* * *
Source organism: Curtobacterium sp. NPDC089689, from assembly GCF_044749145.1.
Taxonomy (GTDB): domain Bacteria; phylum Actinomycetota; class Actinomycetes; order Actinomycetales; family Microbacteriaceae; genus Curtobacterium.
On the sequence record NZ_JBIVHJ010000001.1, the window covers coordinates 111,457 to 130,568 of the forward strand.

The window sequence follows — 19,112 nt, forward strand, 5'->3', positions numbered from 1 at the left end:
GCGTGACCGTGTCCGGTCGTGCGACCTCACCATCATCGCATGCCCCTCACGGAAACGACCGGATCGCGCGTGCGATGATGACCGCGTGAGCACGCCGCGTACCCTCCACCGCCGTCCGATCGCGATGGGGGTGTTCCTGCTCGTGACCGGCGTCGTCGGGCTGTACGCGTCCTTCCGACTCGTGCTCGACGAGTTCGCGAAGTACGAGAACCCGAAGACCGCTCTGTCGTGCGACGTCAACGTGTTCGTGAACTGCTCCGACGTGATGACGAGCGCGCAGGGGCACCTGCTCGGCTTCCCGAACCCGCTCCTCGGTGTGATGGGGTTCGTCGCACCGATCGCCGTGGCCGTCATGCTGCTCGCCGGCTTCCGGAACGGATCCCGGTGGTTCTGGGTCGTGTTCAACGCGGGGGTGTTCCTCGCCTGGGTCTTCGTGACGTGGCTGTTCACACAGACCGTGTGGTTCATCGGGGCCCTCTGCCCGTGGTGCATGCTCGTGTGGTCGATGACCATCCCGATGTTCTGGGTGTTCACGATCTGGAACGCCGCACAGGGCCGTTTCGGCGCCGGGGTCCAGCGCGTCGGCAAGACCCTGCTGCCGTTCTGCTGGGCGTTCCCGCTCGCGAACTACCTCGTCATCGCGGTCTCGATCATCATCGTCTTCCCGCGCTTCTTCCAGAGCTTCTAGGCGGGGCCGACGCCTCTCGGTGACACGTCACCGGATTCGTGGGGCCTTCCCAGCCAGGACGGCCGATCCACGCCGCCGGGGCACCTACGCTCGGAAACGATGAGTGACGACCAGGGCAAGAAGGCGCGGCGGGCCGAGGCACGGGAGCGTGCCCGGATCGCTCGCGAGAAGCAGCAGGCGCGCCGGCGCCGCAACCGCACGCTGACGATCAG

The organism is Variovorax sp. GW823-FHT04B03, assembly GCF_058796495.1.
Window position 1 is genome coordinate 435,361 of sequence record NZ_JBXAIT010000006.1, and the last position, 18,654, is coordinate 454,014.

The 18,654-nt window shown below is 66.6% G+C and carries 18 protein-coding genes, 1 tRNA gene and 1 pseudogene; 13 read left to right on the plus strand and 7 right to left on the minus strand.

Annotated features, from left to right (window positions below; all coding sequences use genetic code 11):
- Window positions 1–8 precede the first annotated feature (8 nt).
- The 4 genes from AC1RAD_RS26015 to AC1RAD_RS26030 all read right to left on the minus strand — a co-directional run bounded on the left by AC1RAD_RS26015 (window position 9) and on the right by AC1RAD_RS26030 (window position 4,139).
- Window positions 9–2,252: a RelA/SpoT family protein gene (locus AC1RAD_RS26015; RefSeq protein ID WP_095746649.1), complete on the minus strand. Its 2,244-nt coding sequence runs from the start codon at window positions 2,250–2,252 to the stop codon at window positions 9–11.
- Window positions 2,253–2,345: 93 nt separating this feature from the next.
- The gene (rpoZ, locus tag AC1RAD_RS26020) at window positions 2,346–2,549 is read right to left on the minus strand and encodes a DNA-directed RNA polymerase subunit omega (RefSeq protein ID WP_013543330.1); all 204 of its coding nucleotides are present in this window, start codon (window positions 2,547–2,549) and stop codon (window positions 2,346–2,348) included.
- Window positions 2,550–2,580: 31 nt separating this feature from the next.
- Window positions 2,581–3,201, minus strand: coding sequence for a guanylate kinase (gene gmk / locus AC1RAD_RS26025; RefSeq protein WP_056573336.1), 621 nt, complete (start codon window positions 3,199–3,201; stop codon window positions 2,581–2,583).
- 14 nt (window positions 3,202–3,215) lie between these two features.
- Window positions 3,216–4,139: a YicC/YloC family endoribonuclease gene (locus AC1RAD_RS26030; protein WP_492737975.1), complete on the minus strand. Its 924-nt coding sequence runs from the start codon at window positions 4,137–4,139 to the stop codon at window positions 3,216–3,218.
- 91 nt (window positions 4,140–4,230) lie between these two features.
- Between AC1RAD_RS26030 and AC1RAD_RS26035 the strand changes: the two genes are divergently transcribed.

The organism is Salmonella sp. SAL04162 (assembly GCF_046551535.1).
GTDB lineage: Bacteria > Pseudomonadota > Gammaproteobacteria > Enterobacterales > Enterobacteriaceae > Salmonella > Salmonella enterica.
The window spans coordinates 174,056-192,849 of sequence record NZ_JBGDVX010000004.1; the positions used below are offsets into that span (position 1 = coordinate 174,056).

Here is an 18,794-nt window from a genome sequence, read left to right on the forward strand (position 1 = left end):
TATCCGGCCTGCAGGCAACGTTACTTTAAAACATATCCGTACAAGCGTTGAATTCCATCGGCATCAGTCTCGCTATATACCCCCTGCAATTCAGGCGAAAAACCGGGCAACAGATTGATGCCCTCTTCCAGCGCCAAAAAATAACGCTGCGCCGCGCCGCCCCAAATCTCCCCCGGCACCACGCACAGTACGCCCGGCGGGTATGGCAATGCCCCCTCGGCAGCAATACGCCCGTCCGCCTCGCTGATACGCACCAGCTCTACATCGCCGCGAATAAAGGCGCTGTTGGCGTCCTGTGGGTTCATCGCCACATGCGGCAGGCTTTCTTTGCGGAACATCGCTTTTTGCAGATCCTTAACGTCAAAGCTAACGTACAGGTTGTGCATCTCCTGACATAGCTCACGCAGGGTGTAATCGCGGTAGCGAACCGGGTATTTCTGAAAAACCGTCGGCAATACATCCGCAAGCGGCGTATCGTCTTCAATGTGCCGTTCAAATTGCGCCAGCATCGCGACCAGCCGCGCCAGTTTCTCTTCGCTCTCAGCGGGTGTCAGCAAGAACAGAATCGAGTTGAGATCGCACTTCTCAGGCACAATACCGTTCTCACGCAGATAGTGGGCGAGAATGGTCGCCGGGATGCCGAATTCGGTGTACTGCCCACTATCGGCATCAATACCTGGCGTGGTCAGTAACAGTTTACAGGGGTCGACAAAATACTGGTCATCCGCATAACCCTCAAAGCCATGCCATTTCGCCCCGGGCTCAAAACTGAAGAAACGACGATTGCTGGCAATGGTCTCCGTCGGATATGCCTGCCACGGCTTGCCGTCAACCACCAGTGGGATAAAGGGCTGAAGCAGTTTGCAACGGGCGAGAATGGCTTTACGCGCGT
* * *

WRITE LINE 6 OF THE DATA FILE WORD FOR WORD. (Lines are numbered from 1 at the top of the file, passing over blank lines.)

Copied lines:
The organism is Variovorax sp. GW823-FHT04B03, assembly GCF_058796495.1.